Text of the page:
Settlement reached in Colorado competency evaluations lawsuit

shutterstock_365427041
Share: FacebookTwitterEmail

Disability Law Colorado and the Colorado Department of Human Services announced a settlement in a federal lawsuit August 12, which accused the state of unconstitutionally long delays in its process for facilitating competency evaluations for people faced with criminal charges.

In 2011, Disability Law Colorado sued the state, accusing it of regularly confining people with disabilities in county jails for months – sometimes for more than six months – while awaiting evaluations to determine if they can stand trial.

The lawsuit prompted a settlement, forcing the state to set a 28-day admission deadline for such evaluations and submit monthly reports to the advocacy group.

In October 2015, Disability Law Colorado moved to re-open the settlement, alleging that the state changed its admissions policy to Colorado Mental Health Institute at Pueblo, where evaluations are conducted. Specifically, it alleged that the Institute began allowing just one admission per day, creating a backlog of more than 100 individuals.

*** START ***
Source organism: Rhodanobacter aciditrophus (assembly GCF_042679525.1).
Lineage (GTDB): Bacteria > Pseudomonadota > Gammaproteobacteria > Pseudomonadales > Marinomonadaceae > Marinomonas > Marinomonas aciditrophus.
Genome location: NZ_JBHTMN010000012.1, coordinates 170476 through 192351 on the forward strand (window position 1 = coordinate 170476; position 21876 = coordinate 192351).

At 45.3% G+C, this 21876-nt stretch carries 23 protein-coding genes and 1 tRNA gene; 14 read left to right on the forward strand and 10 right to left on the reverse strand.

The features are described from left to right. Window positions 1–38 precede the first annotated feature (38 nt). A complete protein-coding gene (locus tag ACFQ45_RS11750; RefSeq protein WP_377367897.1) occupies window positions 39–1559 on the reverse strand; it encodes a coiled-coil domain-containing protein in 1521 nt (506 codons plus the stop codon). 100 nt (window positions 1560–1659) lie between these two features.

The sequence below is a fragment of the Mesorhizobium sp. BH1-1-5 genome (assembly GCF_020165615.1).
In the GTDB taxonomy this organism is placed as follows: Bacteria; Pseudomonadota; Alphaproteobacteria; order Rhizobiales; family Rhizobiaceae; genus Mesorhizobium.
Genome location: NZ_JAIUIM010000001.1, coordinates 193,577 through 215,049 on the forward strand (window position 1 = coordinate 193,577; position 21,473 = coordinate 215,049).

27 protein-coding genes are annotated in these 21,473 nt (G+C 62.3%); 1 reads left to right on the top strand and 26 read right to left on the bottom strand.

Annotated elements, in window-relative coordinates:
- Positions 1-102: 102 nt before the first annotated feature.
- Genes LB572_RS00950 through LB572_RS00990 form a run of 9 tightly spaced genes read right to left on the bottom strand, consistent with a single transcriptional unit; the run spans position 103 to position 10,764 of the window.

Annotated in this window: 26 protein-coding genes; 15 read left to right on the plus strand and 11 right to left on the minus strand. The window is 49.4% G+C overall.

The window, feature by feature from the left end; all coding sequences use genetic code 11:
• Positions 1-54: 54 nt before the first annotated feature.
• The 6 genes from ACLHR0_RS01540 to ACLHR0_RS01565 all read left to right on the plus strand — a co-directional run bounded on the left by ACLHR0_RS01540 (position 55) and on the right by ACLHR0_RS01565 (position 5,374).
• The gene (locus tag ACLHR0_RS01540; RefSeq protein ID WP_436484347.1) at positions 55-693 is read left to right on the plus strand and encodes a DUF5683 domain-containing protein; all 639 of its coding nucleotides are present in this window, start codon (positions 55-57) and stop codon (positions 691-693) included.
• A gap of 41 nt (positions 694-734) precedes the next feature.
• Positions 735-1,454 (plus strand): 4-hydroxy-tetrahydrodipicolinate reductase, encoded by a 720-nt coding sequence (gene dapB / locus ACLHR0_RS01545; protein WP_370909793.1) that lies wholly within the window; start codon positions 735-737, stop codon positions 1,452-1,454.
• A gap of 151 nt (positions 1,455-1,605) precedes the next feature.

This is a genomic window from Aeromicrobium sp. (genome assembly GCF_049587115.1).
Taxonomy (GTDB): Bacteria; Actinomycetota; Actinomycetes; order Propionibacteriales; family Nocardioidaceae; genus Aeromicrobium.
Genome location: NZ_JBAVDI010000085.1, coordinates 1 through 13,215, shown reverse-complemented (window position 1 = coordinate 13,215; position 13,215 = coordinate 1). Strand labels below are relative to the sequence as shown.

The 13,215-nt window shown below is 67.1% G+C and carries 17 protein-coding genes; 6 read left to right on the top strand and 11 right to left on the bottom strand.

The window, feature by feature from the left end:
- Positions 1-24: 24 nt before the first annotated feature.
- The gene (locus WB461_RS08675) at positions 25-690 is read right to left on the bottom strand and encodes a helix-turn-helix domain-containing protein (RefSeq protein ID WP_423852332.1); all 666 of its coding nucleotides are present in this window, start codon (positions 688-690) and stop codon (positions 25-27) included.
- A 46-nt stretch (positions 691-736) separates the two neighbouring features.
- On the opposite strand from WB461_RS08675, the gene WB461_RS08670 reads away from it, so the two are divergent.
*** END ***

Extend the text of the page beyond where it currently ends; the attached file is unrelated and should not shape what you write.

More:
“It’s unfortunate that we were provided incorrect data months ago when we could have assisted the Department in minimizing the deleterious effects caused to the people with serious mental illness who have a fundamental right to treatment and restoration in a reasonable time frame,” said Mark Ivandick, managing attorney for Disability Law Colorado, in a news release. “The State should not be surprised by another long wait list, as they have not done much to get ahead of the longstanding problem going back decades of staffing shortages and an increase in referrals.”

Under the agreement, the state must hire an independent consultant to oversee the original agreement, according to a Disability Rights Colorado news release.

The U.S. District Court for the District of Colorado will maintain jurisdiction over the agreement for at least another two and a half years.

“We are especially gratified to have an independent consultant on board to ensure that persons with mental illness will not go without timely competency evaluations and restorative treatment,” Iris Eytan, an attorney with Disability Law Colorado, told the Denver Post.

Read more about legal action taken regarding similar competency evaluation delays in Washington state by Disability Rights Washington, the parent organization of Rooted in Rights.

Disability Law Colorado and Disability Rights Washington are the designated protection and advocacy agencies in Colorado and Washington, respectively, and are members of the National Disability Rights Network.